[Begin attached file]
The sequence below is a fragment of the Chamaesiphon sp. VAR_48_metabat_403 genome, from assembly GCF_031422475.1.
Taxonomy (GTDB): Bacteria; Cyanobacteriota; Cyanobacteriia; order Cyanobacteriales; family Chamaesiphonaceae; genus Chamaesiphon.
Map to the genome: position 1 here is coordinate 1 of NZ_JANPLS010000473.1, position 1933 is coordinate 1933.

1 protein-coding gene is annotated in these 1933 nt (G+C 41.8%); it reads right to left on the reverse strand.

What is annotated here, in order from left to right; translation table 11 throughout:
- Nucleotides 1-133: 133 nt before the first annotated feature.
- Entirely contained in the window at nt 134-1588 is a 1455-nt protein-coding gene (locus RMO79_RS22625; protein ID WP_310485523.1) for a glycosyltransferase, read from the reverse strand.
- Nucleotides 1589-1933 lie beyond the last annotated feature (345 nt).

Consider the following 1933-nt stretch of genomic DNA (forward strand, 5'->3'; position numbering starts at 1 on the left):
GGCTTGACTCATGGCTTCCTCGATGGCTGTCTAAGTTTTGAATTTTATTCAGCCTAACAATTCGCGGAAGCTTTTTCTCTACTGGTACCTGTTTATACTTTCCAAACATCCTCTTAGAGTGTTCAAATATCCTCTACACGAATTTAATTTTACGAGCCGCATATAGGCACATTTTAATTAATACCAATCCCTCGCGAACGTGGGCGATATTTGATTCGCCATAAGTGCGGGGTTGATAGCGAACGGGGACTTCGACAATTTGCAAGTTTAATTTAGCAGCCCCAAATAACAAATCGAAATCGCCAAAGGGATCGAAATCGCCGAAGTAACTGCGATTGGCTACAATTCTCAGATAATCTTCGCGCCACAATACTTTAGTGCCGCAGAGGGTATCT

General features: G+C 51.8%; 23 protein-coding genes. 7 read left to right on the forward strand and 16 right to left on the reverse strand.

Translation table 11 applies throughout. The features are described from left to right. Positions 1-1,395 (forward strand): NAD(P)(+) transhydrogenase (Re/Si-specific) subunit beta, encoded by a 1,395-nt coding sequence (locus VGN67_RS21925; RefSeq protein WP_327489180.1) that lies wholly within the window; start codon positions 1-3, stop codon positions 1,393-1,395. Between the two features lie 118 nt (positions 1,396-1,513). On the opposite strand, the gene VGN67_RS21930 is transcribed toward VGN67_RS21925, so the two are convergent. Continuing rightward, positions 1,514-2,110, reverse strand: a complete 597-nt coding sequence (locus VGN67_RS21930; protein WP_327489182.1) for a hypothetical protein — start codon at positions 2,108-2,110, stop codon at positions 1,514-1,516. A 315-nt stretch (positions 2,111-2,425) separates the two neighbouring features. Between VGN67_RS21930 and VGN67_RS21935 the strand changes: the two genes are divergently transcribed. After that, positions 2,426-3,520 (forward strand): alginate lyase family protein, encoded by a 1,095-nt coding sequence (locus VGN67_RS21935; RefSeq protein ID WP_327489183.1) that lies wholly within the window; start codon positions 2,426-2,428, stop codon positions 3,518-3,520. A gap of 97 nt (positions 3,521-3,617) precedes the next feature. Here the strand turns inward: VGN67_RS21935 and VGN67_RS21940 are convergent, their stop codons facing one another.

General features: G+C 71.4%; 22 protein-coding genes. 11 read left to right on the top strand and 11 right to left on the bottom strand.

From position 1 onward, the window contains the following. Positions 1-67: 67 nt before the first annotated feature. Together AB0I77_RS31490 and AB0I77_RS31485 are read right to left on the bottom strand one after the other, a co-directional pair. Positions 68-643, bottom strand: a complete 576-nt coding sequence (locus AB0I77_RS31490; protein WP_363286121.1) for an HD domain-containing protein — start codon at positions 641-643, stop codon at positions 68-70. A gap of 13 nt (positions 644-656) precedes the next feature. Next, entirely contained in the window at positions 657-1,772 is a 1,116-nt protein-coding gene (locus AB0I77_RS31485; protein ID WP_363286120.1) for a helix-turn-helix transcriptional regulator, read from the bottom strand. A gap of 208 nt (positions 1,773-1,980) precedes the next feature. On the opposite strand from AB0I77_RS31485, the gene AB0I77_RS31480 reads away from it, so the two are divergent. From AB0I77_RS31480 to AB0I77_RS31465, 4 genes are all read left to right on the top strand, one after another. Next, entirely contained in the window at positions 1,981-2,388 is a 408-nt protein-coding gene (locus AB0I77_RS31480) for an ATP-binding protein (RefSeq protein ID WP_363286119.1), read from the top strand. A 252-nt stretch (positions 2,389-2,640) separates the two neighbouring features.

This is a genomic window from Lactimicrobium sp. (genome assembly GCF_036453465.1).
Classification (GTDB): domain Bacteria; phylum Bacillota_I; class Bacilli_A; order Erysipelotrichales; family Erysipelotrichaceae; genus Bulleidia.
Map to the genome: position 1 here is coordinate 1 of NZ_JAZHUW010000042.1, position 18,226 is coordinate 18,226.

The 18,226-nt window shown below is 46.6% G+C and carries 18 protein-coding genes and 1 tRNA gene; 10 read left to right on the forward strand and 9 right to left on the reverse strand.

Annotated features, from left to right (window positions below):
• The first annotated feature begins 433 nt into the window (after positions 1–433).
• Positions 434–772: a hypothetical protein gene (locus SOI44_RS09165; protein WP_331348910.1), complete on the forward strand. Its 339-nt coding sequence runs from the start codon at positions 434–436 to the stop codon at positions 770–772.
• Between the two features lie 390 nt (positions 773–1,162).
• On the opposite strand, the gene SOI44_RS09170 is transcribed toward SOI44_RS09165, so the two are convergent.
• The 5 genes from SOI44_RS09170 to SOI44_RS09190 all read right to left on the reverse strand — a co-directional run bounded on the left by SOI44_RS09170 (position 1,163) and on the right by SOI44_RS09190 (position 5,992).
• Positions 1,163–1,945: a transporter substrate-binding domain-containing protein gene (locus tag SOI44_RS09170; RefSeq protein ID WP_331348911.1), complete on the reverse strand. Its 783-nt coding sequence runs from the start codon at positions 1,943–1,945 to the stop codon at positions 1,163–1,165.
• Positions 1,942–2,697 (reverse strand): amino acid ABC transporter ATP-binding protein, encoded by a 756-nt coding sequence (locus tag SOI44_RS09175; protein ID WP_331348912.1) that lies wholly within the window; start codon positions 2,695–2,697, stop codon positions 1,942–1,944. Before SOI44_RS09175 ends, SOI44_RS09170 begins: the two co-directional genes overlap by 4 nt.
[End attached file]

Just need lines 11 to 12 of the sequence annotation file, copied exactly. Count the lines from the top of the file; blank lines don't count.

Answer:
General features: G+C 51.8%; 23 protein-coding genes. 7 read left to right on the forward strand and 16 right to left on the reverse strand.

Translation table 11 applies throughout. The features are described from left to right. Positions 1-1,395 (forward strand): NAD(P)(+) transhydrogenase (Re/Si-specific) subunit beta, encoded by a 1,395-nt coding sequence (locus VGN67_RS21925; RefSeq protein WP_327489180.1) that lies wholly within the window; start codon positions 1-3, stop codon positions 1,393-1,395. Between the two features lie 118 nt (positions 1,396-1,513). On the opposite strand, the gene VGN67_RS21930 is transcribed toward VGN67_RS21925, so the two are convergent. Continuing rightward, positions 1,514-2,110, reverse strand: a complete 597-nt coding sequence (locus VGN67_RS21930; protein WP_327489182.1) for a hypothetical protein — start codon at positions 2,108-2,110, stop codon at positions 1,514-1,516. A 315-nt stretch (positions 2,111-2,425) separates the two neighbouring features. Between VGN67_RS21930 and VGN67_RS21935 the strand changes: the two genes are divergently transcribed. After that, positions 2,426-3,520 (forward strand): alginate lyase family protein, encoded by a 1,095-nt coding sequence (locus VGN67_RS21935; RefSeq protein ID WP_327489183.1) that lies wholly within the window; start codon positions 2,426-2,428, stop codon positions 3,518-3,520. A gap of 97 nt (positions 3,521-3,617) precedes the next feature. Here the strand turns inward: VGN67_RS21935 and VGN67_RS21940 are convergent, their stop codons facing one another.